Posts tagged with 'publishers'
Tumblr, which has been described as a publishing tool that's somewhere between Twitter/Facebook and a full-fledged blog, is a fast-rising star in the crowded world of social media. It recently passed the one billion post mark, and it counts some pretty prominent publishers, including The Economist and Newsweek, as users.
The latest recognizable name in publishing to jump on the Tumblr bandwagon is The Atlantic. It doesn't know what to expect from its Tumblr experiment, but it's getting involved with Tumblr nonetheless.
If there's a sexy space on the consumer internet right now, group buying is it. Although there are arguments about whether or not market leader Groupon's first national deal with Gap was really as successful as it appears on the surface, one thing is for sure: companies large and small smell big money in group buying deals.
One of those companies is Yelp, and although it has plenty of competition, Yelp may be one of the few upstarts with the potential to put a dent, even if slight, in Groupon's rise.
The Huffington Post, with its legion of unpaid contributors, has
provided a controversial model for journalism and publishing in the
digital age. Despite the controversy, it's hard to
argue that the Huffington Post hasn't had some success with its model
The model has apparently worked well enough to interest stodgy old
publishers to get in on the act. According to a tweet from Forbes
editor David M. Ewalt, Forbes.com will soon see its own brand of the
HuffPo model: standard journalistic fare supplemented with "a level 2
bottom of the pyramid: 1000s of outside contributors."
Yesterday, Sugar Inc., an online publisher focused on women's media,
purchased FreshGuide, a group buying startup similar in nature to
According to Sugar Inc. CEO Brian Sugar, the purchase was a no-brainer for his media company:
"We believe the winning business model for next generation media
companies must include diverse revenue streams...we believe that
FreshGuide will provide local advertisers the ability to advertise to
Sugar's large audience in a high-quality and cost-effective manner."
The iPad has been talked about as a potential saviour by publishers eager to find new ways to monetise their content, and a number have already launched apps for the device.
However, while iPhone apps are useful to make the content more accessible on a small screen, is this really necessary when standard websites already work well and look good on the iPad?
I've listed some of the pros and cons of iPad apps for publishers. I'm sure there'll be more, so please let me know below...
When major advertisers and agencies are looking to buy media online,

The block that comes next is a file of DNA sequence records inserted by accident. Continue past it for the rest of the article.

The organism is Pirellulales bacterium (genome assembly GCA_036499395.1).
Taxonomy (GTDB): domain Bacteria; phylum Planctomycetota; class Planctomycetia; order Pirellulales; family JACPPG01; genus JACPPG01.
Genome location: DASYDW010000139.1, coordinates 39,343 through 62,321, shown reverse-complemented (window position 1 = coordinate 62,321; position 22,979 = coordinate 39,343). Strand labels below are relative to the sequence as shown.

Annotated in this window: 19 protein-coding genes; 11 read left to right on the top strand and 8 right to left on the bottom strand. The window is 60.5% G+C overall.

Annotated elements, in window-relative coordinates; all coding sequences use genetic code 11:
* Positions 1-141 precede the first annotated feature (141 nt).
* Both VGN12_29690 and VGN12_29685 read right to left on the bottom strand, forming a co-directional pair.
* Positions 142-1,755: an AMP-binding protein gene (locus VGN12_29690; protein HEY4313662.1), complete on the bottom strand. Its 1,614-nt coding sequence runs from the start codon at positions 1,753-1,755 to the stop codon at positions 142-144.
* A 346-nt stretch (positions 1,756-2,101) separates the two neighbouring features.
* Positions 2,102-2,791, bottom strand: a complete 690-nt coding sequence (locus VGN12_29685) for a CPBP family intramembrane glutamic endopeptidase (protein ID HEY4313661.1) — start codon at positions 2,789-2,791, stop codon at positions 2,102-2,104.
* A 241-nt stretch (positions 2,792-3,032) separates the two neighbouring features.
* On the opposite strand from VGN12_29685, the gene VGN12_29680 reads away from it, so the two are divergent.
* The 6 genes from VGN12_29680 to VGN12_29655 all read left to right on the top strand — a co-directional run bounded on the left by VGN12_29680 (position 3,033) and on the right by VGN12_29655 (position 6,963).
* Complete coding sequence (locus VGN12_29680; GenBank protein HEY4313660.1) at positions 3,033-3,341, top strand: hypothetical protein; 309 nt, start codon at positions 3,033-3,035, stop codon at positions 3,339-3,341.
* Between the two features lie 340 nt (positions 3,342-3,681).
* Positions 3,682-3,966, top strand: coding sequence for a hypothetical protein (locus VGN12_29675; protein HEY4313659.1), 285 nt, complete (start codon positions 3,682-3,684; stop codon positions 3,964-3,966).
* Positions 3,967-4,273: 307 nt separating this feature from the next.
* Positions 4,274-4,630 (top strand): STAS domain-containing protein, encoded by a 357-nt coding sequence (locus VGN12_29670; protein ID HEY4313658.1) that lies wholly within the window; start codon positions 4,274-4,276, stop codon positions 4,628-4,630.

they typically turn to companies like comScore and Nielsen for audience
measurement data. That makes these companies extremely important to
Unfortunately, smaller publishers and startups in most cases simply
can't afford to jump in bed with the comScores and Nielsens of the
world. That has created opportunity for upstart competitors like
Quantcast and Compete, which are aiming to away at their positions in
Facebook may increasingly be on the receiving end of criticism related
to its stance on privacy, but the world's largest social network is
still one of the top places to reach consumers online.
With more than 400m registered users globally, Facebook is the world's largest
social network, and publishers looking to stay connected with their
users and acquire new users have plenty of Facebook tools at their
disposal to do just that. Here are seven of them.
Despite the fact that paid content and premium services are back in
fashion today, a significant number of online publishers still rely
wholly or partially on advertising revenue.
Yet many of them shoot themselves in the foot by engaging in behavior
that limits their potential to generate ad revenue instead of boosting
According to the 2010 Display Advertising Study conducted by Advertiser Perceptions on behalf of Collective Media, the number of advertisers planning to increase their spend this year on site-specific ad buys is greater than the number planning to increase their spend on ad networks.
The study, which was based on interviews with 420 advertisers, found that nearly half of the advertisers interviewed planned to spend more money this year with "spending increases limited to vertical content and video sites". While ad networks are also set to be the recipients of greater spending, the number was closer to a third of respondents.
Yahoo has been forced to throw in the towel quite a few times over the years. From search to music to travel, getting out of markets may arguably be the one thing Yahoo still does well.
And the list of markets Yahoo gets out of continues to grow. Yahoo's latest shuttering: its AdSense-like ad network, Yahoo Publisher Network (YPN).